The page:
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Graphics/Benchmarks

With Linux distributions being patched since last week's Meltdown and Spectre disclosure, here are benchmarks on some of the prominent distributions looking at their performance impact since being patched. Tested from an Intel Core i7 8700K system was CentOS, Clear Linux, Debian, openSUSE, and Ubuntu.

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Linux and Graphics (Phoronix)

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Graphics/Benchmarks
Linux
  • Systemd 237 Will Have Support For WireGuard

    The next release of systemd, v237, will introduce support for WireGuard. WireGuard as a reminder is the effort to provide a fast, modern and secure VPN tunnel that eventually plans to be part of the mainline Linux kernel.

    Systemd's networkd component recently merged patches for supporting WireGuard that have been in the works since September 2016. From the systemd perspective it's implementing support for the new "wireguard" interface type and supporting key management.

  • Some Of The Other Changes Slated For Linux 4.16

    There's still a week and a half to go until the Linux 4.15.0 stable kernel release is expected and that rings in the Linux 4.16 merge window. On top of various Linux 4.16 changes already talked about, here's a look at some of the other kernel features/additions expected for this next release cycle.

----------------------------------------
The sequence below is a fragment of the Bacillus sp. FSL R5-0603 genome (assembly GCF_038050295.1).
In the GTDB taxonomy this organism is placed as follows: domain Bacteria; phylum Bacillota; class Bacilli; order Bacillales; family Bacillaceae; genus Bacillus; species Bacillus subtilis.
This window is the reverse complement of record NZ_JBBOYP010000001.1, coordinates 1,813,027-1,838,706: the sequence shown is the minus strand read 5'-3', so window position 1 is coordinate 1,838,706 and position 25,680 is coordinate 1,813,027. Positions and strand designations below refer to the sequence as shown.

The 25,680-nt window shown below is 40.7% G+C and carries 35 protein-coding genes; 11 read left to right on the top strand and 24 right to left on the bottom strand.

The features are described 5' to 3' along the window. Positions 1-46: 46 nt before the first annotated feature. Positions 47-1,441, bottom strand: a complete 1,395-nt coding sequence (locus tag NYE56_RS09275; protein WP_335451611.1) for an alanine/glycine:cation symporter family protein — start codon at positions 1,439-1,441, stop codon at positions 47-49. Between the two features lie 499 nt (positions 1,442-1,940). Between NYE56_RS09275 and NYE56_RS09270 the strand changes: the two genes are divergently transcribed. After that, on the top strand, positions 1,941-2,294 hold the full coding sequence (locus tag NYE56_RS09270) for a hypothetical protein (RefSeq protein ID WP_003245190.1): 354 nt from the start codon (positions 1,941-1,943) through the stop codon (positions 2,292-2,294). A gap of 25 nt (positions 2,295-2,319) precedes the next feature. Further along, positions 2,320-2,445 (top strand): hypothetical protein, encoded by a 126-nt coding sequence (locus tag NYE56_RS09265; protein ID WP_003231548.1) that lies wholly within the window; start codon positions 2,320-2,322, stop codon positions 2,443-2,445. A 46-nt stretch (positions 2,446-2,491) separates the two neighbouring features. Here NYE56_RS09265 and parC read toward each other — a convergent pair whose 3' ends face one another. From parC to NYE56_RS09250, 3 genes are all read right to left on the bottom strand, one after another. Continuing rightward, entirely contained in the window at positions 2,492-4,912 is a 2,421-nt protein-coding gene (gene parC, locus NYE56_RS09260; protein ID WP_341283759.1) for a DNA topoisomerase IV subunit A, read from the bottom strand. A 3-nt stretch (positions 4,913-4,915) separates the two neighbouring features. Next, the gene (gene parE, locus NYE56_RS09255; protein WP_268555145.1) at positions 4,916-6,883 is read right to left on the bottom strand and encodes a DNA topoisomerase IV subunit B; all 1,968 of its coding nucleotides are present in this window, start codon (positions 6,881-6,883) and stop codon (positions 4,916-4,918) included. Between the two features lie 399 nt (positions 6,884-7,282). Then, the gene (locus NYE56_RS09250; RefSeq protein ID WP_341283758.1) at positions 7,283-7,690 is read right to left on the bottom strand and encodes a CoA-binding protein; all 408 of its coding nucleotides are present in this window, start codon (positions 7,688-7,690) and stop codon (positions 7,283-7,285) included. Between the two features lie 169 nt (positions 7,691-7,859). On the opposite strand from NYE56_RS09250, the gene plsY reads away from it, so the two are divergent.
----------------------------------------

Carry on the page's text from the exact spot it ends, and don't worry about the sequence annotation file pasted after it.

• Wayland 1.15 & Weston 4.0 Planning For Release Next Month

    Ongoing Wayland/Weston release manager Bryce Harrington of Samsung's Open-Source Group has laid out plans for the next releases of Wayland and the reference Weston compositor.

    It's been a half-year since the release of Wayland 1.14 and Weston 3.0, so Bryce is trying to build up interest in getting out new releases in the weeks ahead.

  • NVIDIA Contributes Some New Tegra/Nouveau Patches

    It's not any re-clocking code or magical improvements for Nouveau's Pascal support, but on the Tegra side a NVIDIA developer has volleyed some new open-source patches.

  • Initial Intel Ice Lake PCH Support Posted
  • The Linux Graphics Stack Gets Further Meson-ized: Now With Libdrm Support

    The work on adding optional Meson build system support to the Linux graphics stack and other key open-source projects continues...

    Going back to last September has been work for Meson-izing Mesa as an alternative build system rather than Autotools, CMake, or SCons within Mesa. It's been delivering fast results and since the initial port landed more Mesa components have become supported by the Meson build.

  • Server-Side GLVND Updated While X.Org Server 1.20 Drags On

    Adam Jackson of Red Hat has sent out the second version of the ongoing patches for providing server-side GLVND functionality for the X.Org Server.

    Most of you faithful Phoronix readers should be familiar with GLVND, the OpenGL Vendor Neutral Dispatch Library. That's the effort led by NVIDIA and supported by others in the ecosystem for improving the "Linux OpenGL driver ABI" by allowing for multiple OpenGL drivers to happily co-exist on the same system without fighting over libGL.so. and the like. That's been going well but server-side GLVND for the X.Org Server takes things a step further.

  • A Look At Linux Hardware/Software Trends Over The Past Seven Years

    Here are some Linux hardware and software statistics going back to 2011.